Playing Video Games Improve Doctors’ Surgical Skills

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Doctor playing video games with joystick
Playing video games improves doctor's recognition and triage of severe trauma patients | Image Source: ReachMD

Doctors playing video games can easily carry out laparoscopic surgical procedure. A study conducted in 2003 shows that playing video games not less than three hours per week, gaming doctors have greater hand-eye coordination which is useful when doing surgery. The study showed that gamer surgeons made 37 per cent fewer errors and worked 27 per cent quicker than those who do not play video games.

Laparoscopy is a medical procedure which entails inserting a tiny digital camera right into an affected person’s physique by means of a small incision. Doctors playing video games are found efficient in this procedure. These gaming surgeons have higher coordination in the event that they play video video games not less than three hours per week.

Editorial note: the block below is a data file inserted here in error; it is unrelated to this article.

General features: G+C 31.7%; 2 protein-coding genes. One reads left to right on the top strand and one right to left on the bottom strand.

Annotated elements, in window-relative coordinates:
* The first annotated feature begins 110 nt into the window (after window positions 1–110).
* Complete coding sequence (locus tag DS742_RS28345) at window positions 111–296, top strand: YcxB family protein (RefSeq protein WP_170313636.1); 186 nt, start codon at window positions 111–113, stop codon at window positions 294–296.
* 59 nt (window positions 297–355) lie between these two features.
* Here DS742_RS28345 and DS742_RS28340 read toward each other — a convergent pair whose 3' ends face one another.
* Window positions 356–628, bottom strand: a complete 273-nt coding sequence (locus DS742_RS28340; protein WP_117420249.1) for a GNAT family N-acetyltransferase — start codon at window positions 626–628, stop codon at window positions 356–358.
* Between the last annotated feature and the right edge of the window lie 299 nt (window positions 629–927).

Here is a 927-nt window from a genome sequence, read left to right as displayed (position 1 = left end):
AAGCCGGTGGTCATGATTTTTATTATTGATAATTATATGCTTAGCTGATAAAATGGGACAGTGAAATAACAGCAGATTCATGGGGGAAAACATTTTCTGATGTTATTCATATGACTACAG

Gaming surgeons who spent many hours playing video games as kids make fewer errors on the working desk, based on a surgeon who has researched the problem.

Doctor playing video games with joystick
Playing video games improves doctor’s recognition and triage of severe trauma patients | Image Source: ReachMD

“I take advantage of the identical hand-eye coordination to play video video games as I take advantage of for surgical procedure,” mentioned James Rosser, M.D., who demonstrated the outcomes of his research earlier this month at Beth Israel Medical Heart, New York.

Rosser, 49, mentioned the talent wanted for laparoscopic surgery – using a tiny digital camera and devices managed by joysticks outdoors the body-is “like tying your shoelaces with 3-foot-long chopsticks.”

Rosser’s research on whether or not good video-game expertise translates into surgical prowess was based mostly on testing 33 fellow doctors-12 attending physicians and 21 medical college residents who participated from May to August 2003. Every physician accomplished three video-game duties that examined such components as hand-eye coordination, motor expertise and response time.

Docs who had spent not less than three hours every week enjoying video games make 37% fewer errors in laparoscopy and carry out the duty 27% quicker than their counterparts who did not play video video games, based on researchers with Beth Israel and the Nationwide Institute on Media and the Household at Iowa State College.

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